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When a coach gets fired, all the mean things people say about the job he did in the weeks before he got his walking papers are couched with, “You never want to see a guy get fired, but...”
Which is strange. There aren't too many other professions for which this kind of thing is said.
“You never want to see a guy get fired, but that crane operator has shown up to work drunk and on sleeping pills every day for the last two weeks.”
“You never want to see a guy get fired, but that lawyer keeps taking naps when he's supposed to be cross-examining a witness.”
“You never want to see a guy get fired, but that janitor has been holding his broom upside down for a month.”
And in the case of Habs coach Michel Therrien, the thing you now have to say is, “You never want to see a guy fired, but that coach gave Douglas Murray at least 18 and a half minutes in each of the last three games.”
And that's as scathing an indictment as one could level against an NHL coach, on the level with a janitorial worker who doesn't know the bristly side is the one you're supposed to put on the floor. At some point, you have to just say, “Here's a guy who doesn't deserve to have his job any more.”
Not that overusing an indisputably awful player — even in so hilarious a way as this one — in and of itself should be enough to get one fired, but this is very much indicative of how sideways things have gone for Therrien and the Habs in the last three weeks or so, during which time they've gone 4-6-2, and allowed 49 goals in those 12 games and scored just 30. That includes 19 against and only five for in the last four.
It's tough to say, exactly, why the Habs have been just so bad lately. Their defensive wherewithal seems to have completely gone away, they never have the puck any more, and the losses are piling up in embarrassing fashion. Saturday's humiliating home loss to the Capitals should have been the last straw; the Habs put their third shot on goal at 12:47 of the first period, and then didn't get another one until 12:44 of the second. At that point, it was already 4-0 Washington, and the Canadiens had four shots. Total. In 32:44. They didn't get their fifth until a little less than three minutes after that, which is to say that any sustained offense didn't really show up until the team was already in a cavernous hole.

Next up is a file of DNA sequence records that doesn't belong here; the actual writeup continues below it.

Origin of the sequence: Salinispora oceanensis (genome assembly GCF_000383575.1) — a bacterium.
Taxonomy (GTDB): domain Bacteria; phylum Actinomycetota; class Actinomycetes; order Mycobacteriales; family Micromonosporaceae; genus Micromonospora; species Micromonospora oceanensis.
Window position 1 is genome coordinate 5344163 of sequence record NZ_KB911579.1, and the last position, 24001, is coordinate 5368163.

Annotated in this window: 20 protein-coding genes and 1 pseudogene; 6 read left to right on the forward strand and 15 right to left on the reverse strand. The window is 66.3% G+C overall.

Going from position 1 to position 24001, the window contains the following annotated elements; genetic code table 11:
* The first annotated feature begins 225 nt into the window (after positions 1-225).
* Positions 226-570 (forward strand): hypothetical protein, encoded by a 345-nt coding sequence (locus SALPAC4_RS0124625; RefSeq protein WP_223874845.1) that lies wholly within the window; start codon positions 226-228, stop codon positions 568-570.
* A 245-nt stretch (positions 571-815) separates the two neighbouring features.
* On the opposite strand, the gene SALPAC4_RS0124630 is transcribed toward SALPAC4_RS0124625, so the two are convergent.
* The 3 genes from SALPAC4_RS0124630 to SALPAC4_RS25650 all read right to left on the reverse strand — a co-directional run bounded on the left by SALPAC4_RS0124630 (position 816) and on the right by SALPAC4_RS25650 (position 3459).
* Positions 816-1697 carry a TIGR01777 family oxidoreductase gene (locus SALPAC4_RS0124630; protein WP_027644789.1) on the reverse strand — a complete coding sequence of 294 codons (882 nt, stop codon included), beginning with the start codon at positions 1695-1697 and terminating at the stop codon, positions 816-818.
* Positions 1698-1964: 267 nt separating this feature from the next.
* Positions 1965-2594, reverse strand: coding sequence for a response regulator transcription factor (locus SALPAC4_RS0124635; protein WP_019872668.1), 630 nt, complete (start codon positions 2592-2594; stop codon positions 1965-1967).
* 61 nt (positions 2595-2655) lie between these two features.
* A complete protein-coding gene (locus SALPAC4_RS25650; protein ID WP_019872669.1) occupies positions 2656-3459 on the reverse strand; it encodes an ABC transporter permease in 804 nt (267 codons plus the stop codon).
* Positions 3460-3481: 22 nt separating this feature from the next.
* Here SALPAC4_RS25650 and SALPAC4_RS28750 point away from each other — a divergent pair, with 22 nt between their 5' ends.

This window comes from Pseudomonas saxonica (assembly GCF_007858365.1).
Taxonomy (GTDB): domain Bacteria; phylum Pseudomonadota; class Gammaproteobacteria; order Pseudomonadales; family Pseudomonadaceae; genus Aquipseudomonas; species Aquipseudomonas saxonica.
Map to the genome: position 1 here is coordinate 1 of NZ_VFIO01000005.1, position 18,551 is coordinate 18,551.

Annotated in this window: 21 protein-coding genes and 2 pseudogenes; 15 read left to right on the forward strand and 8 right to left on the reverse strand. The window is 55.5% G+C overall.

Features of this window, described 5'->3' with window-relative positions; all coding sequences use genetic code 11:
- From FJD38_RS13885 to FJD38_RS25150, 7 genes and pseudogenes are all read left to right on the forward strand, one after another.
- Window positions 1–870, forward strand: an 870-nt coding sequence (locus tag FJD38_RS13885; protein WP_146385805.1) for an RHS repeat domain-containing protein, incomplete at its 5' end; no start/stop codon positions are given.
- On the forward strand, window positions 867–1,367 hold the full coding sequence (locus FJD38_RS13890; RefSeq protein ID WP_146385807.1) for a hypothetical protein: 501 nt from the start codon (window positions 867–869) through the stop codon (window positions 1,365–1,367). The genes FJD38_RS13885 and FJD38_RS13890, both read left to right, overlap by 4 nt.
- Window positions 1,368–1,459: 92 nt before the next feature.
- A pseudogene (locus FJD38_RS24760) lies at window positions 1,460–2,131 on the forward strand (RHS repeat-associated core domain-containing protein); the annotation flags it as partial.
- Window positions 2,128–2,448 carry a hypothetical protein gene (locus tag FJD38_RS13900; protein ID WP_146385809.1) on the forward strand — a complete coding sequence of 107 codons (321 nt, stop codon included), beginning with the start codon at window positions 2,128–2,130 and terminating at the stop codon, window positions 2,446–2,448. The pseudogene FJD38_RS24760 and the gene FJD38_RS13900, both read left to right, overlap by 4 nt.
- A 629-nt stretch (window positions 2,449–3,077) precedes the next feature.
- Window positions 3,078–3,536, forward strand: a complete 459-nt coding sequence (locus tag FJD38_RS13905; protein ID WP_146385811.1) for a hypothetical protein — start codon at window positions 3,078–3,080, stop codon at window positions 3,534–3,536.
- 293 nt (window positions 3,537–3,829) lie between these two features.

It must be said that one can't act on four or five or even 10 games worth of bad results and say that a coach has to go. Any particularly ugly 10-game stretch, for instance, might not be enough evidence to show that changing a coach can turn anything around. But for the Habs, who have now slipped below the Toronto Maple Leafs in the standings, this is no sudden problem; they've been trending this way for months.
(And lest anyone think this is another rehashing of the Winnipeg Jets' firing of Claude Noel, which was not in and of itself undue but rather mistreatment of the problem, please keep this in mind: The Jets started bad and leveled off at “sub-mediocre.” The Habs have been moving down through and past bad for months, suggesting not stagnation but actual worsening.)
Opponents have been getting progressively closer to the net as the defense falls completely apart and allows more and more shots on the transition, and Carey Price's by-month save percentage has consequently slipped by 50 points on from October to January. Maybe this was always going to happen given the way the Habs blue line was very much slapped together in this offseason, but the results are beginning to speak very loud, and fairly clear.
Montreal blog Habs Eyes on the Prize recently compared the way the team has trended since the start of the season to the way the 2008-09 Penguins performed in terms of even-strength shot attempts, and the results are shockingly similar. After being at around plus-48 in this regard after Game 10, they've slipped to close to minus-276, which is a hell of an accomplishment over just 42 games. The trend lines between this and the season that got him fired in Pittsburgh are shocking in their similarity.